Personal safety and information security go hand-in-hand in modern warfare. Telegram is marketed as secure, but the lack of end-to-end encryption by default means that the conversation history, social graph, and geolocation of Ukrainians fighting for their lives could leak to the Russian regime.
The Russian incursion into the Ukraine will bring severe and nationwide disruptions to power, water supply, and internet access. Survival and physical safety is of course the main priority, but there's a parallel cyber war happening. In the last few days misinformation about Ukraine's resolve to defend Kyiv started spreading, as well as illegitimate appeals to help the Ukrainian people with (irreversible by design) cryptocurrency transfers to scammers.
Meanwhile, Telegram is the most popular messenger in Ukraine, but it’s not secure by default. Its operational centre is in the UAE, a nation that abstained in the UN to veto this war and whose Minister of Foreign Affairs stressed the “strength” of ties to Russia. Under normal circumstances one should assume that Russia and the UAE exchange intelligence. In war times, it's a certainty.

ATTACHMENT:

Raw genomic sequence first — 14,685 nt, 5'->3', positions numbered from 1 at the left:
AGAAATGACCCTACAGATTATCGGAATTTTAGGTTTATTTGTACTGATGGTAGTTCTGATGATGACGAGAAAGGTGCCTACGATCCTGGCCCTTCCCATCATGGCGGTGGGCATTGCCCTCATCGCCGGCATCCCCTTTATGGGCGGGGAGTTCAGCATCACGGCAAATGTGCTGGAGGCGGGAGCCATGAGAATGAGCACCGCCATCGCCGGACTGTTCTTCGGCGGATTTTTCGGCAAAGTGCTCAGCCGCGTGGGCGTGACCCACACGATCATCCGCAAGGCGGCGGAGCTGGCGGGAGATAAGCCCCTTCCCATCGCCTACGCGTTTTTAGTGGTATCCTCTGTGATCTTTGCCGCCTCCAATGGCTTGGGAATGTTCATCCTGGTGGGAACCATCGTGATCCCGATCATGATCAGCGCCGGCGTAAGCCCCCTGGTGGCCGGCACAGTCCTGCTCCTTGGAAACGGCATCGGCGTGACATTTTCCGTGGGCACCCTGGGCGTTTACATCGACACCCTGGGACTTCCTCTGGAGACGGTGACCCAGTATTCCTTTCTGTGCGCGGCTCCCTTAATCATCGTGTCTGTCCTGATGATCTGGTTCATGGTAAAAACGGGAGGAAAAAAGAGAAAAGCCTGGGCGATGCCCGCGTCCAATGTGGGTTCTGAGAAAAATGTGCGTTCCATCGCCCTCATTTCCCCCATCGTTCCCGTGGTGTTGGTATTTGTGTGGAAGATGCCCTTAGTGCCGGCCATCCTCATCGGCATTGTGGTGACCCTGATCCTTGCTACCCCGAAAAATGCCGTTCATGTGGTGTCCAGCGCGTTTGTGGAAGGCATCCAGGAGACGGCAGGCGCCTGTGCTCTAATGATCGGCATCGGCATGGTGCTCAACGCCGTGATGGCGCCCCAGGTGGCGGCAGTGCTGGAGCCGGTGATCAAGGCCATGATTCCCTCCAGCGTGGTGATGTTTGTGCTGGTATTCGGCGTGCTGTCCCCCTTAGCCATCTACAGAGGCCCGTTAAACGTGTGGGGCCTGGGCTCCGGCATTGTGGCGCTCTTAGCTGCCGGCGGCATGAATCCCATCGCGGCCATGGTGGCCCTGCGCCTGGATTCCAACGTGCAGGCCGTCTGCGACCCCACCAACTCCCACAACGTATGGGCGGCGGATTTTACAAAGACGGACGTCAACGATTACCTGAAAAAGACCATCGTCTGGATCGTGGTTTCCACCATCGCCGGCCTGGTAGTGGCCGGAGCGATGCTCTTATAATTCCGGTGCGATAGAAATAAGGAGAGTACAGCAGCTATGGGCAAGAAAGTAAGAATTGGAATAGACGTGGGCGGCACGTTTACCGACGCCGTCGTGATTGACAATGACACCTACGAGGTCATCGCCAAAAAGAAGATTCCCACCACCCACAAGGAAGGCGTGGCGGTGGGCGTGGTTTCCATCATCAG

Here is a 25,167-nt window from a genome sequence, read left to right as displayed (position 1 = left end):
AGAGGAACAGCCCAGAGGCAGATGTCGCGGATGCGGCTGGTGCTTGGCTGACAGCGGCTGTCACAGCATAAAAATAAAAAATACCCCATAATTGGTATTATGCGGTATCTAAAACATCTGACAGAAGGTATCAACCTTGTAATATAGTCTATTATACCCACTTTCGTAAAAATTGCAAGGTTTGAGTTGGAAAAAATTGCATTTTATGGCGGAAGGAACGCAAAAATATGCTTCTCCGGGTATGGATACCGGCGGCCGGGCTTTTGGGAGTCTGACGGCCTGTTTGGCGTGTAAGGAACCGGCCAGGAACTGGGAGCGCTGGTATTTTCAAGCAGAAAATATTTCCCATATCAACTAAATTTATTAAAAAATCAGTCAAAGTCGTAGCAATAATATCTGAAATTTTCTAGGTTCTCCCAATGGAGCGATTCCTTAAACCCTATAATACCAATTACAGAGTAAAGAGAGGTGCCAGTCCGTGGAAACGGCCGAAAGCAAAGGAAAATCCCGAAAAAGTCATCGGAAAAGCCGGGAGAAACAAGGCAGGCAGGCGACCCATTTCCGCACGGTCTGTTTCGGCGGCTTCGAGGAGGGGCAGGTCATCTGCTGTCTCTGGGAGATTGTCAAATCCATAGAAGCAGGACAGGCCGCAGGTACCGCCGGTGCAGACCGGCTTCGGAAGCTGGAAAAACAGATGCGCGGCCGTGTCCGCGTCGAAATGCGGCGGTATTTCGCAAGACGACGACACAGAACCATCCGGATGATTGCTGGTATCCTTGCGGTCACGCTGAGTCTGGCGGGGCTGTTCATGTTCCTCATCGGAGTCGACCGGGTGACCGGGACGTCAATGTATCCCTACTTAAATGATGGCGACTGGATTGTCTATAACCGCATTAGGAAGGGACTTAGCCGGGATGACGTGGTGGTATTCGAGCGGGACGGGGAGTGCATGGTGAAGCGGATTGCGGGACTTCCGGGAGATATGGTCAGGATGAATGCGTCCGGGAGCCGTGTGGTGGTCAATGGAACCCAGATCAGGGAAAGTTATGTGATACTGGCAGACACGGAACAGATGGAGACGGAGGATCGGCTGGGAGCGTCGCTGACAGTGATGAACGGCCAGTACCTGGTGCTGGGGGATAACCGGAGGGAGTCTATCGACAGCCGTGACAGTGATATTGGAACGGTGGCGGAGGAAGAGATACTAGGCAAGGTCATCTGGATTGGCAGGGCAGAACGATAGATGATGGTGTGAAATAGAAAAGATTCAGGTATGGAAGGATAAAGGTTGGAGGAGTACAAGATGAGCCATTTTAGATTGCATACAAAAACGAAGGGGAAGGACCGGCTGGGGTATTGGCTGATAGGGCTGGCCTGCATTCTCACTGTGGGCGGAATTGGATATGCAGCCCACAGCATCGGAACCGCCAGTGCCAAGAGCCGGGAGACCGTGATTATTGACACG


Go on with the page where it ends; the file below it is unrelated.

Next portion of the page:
Are you connecting the dots yet?
All contacts, groups, files, and messages going through Telegram are available to anyone with access to Telegram's servers. It's all in there because there's no end-to-end encryption by default.
Using insecure messengers is like inviting foreign governments, hackers, and company employees to every single chat with your friends. If you didn't mind this before because you "had nothing to hide", I'm afraid circumstances have changed.
If you're not using an encrypted messenger already consider using Signal. If you're in a country that blocks it you're welcome to use my Signal proxy to circumvent state-sponsored deep packet inspection firewalls.